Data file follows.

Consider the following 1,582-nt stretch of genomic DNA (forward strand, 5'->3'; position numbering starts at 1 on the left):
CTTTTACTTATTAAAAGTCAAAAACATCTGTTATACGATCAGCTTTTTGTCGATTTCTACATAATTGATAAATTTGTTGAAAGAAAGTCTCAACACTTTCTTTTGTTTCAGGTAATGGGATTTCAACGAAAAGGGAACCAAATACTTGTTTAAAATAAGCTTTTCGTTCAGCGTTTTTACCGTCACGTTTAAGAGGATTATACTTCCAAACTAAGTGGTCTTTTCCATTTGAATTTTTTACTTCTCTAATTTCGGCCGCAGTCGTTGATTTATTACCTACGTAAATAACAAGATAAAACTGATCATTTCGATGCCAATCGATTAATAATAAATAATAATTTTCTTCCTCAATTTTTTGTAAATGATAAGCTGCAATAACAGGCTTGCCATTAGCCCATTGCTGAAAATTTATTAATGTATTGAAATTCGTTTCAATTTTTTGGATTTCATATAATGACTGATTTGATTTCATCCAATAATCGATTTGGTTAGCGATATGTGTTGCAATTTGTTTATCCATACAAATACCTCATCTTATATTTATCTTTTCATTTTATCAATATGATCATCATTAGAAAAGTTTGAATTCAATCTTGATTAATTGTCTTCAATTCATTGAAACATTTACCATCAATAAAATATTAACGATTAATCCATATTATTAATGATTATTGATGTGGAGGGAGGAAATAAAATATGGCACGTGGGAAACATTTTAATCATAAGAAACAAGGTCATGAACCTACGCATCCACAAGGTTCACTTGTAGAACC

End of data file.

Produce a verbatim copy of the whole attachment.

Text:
Consider the following 1,582-nt stretch of genomic DNA (forward strand, 5'->3'; position numbering starts at 1 on the left):
CTTTTACTTATTAAAAGTCAAAAACATCTGTTATACGATCAGCTTTTTGTCGATTTCTACATAATTGATAAATTTGTTGAAAGAAAGTCTCAACACTTTCTTTTGTTTCAGGTAATGGGATTTCAACGAAAAGGGAACCAAATACTTGTTTAAAATAAGCTTTTCGTTCAGCGTTTTTACCGTCACGTTTAAGAGGATTATACTTCCAAACTAAGTGGTCTTTTCCATTTGAATTTTTTACTTCTCTAATTTCGGCCGCAGTCGTTGATTTATTACCTACGTAAATAACAAGATAAAACTGATCATTTCGATGCCAATCGATTAATAATAAATAATAATTTTCTTCCTCAATTTTTTGTAAATGATAAGCTGCAATAACAGGCTTGCCATTAGCCCATTGCTGAAAATTTATTAATGTATTGAAATTCGTTTCAATTTTTTGGATTTCATATAATGACTGATTTGATTTCATCCAATAATCGATTTGGTTAGCGATATGTGTTGCAATTTGTTTATCCATACAAATACCTCATCTTATATTTATCTTTTCATTTTATCAATATGATCATCATTAGAAAAGTTTGAATTCAATCTTGATTAATTGTCTTCAATTCATTGAAACATTTACCATCAATAAAATATTAACGATTAATCCATATTATTAATGATTATTGATGTGGAGGGAGGAAATAAAATATGGCACGTGGGAAACATTTTAATCATAAGAAACAAGGTCATGAACCTACGCATCCACAAGGTTCACTTGTAGAACC